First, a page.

|English: O Iran
Unofficial anthem of Iran
Former national anthem of the Interim Government of Iran
|Hossein Gol-e-Golab, 1944
"Ey Irân" (Persian: ای ایران, lit. 'O Iran!', pronounced [ʔej ʔiːˈɾɒːn]) is an Iranian patriotic song that serves as the country's unofficial national anthem. The music was composed by Ruhollah Khaleqi, and the lyrics were written by Hossein Gol-e-Golab. This anthem was first performed by Gholam-Hossein Banan.
The song's history dates back to World War II in Iran. In September 1941, the Allied Forces occupied the country following the Anglo-Soviet invasion of Iran. The idea of this poem inspired the poet when he saw the Allied flags waving from the military barracks and the deplorable situation of the country. One day when visiting Khaleqi, Gol-e-Golab witnessed a clash between two Iranian and British soldiers. When Gol-e-Golab recounted the incident, he wanted to write a poem to keep Iran and the Iranian spirit alive in it. Khaleqi decided to compose the song and Banan would sing the poem.
Gol-e-Golab was inspired to write this song by his patriotism. He was quoted as saying:
In 1944, the footsteps of the invading armies in the streets were enough to rattle any patriot and inspired me to write this anthem. Professor Ruhollah Khaleqi wrote the music and despite all the political opposition, it found its way into the heart and soul of the people.
"Ey Irân" served as the country's de facto national anthem for a brief period with the establishment of Iran's interim government following the Iranian Revolution in 1979.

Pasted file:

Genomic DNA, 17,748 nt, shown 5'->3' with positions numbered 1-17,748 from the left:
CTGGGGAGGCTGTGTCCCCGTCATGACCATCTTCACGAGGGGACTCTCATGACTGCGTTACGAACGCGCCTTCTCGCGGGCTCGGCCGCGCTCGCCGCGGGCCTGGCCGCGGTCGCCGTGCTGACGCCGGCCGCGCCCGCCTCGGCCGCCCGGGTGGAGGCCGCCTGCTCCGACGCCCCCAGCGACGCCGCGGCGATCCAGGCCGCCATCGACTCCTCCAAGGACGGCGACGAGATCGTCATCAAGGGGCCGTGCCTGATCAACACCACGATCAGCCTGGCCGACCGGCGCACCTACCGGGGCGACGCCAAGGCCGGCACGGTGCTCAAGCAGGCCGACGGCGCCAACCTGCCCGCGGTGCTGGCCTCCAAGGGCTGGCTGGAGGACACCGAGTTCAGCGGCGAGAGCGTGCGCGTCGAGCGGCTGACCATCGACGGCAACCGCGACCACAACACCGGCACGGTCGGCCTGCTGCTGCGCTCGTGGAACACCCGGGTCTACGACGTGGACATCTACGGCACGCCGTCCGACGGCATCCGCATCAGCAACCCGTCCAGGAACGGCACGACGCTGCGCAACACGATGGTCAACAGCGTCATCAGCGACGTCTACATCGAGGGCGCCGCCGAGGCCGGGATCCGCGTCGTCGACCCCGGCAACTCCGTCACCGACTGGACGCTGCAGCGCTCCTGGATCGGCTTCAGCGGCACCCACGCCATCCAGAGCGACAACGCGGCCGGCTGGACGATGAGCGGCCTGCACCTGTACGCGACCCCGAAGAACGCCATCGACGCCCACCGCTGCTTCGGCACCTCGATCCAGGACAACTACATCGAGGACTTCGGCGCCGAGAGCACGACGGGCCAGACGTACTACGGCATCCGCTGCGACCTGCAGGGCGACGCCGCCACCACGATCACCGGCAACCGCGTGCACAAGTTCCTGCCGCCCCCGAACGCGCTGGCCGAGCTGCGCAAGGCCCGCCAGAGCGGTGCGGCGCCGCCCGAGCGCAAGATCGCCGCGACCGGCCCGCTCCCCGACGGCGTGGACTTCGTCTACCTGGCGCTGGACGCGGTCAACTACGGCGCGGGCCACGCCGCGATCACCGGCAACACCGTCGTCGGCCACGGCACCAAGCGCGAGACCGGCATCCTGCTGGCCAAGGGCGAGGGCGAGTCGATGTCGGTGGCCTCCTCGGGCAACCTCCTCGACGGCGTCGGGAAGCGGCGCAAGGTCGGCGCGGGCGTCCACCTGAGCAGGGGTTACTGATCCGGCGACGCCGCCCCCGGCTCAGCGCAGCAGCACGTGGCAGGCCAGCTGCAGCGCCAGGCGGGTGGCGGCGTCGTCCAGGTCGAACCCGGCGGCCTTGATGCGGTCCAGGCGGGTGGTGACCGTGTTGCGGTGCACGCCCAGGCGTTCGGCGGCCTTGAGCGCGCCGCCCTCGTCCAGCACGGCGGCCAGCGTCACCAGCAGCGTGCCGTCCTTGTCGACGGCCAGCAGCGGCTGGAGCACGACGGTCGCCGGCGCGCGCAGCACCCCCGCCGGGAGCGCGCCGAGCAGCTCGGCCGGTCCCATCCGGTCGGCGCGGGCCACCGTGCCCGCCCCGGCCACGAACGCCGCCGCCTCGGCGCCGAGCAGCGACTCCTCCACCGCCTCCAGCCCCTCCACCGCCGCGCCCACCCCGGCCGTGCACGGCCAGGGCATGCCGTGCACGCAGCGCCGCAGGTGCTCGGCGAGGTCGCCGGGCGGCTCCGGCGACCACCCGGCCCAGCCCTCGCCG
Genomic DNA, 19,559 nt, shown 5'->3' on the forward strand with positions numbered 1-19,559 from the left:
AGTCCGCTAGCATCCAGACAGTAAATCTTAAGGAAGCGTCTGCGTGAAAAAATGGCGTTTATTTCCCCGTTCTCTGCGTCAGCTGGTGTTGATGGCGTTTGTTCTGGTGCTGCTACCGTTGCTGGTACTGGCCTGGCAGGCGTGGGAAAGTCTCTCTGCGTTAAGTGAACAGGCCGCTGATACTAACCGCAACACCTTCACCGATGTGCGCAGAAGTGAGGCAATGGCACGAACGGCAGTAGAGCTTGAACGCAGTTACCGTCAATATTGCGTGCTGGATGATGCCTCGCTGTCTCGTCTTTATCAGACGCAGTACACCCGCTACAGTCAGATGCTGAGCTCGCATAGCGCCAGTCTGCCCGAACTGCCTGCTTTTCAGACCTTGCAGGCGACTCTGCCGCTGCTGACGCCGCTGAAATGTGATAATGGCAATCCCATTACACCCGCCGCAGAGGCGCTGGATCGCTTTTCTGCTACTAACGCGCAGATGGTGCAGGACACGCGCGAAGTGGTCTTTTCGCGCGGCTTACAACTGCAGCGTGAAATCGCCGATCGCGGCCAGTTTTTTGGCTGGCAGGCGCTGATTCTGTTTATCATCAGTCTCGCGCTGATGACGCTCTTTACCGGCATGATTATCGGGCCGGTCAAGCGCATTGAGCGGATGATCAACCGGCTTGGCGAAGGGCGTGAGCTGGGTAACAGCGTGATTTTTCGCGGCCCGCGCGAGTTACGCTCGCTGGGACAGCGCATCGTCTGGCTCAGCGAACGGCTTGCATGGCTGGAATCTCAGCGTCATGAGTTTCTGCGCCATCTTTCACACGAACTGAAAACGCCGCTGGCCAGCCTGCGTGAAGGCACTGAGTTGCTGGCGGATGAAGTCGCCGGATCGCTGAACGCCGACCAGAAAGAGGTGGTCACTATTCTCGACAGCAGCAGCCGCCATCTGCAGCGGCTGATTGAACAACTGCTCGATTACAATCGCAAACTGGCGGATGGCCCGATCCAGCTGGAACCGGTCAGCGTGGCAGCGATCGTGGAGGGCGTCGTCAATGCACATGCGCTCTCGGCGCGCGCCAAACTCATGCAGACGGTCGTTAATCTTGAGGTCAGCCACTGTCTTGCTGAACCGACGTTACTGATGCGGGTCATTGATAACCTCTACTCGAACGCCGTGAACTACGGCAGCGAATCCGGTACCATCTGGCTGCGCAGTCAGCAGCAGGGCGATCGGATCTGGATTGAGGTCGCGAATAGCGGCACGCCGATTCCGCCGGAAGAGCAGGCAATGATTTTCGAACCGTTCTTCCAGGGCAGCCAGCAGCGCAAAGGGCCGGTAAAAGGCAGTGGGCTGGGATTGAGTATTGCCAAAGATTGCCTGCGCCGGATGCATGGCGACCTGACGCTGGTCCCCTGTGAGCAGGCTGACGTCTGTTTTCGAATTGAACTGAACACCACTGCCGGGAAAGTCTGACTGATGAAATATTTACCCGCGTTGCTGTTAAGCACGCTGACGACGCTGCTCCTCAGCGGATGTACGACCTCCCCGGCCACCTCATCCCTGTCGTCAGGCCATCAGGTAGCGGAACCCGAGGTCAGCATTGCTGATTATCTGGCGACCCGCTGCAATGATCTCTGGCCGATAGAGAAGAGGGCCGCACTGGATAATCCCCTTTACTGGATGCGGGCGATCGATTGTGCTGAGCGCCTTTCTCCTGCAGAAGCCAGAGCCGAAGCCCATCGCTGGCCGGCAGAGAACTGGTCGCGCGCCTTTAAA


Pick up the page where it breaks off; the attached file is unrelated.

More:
Its first performance was held for two consecutive nights on 27 October 1944 in the military primary school, performed by Banan on Istanbul Street. "Ey Irân" garnered a lot of popularity that listeners demanded its repetition; thus, it was renewed three times. The reception and impact of this anthem caused the then minister of culture to invite the musicians to the Sound Broadcasting Center to record a page of it and broadcast it daily on Radio Tehran.
After the Revolution of 1979, several people were imprisoned for collaborating in the preparation of this anthem, and singing it was considered a crime, but after a while, it was used to inspire soldiers in the Iran–Iraq War.
In 1990, Golnoush Khaleghi, the daughter of Ruhollah Khaleqi, who was in Tehran for the 25th anniversary of her father's death, re-arranged the anthem for orchestra, solo and group singing, which was released on the album May Nab by Sorush Publications. The monologue in this version is performed by Rashid Vatandust.
ای ایران ای مرز پرگهر
Ey Irân ey marze por gohar
[ej iː.ˈɾɒːn ej ˈmæɹ.ze pʰoɾ go.ˈhæɾ ǀ]
An English translation can be found here.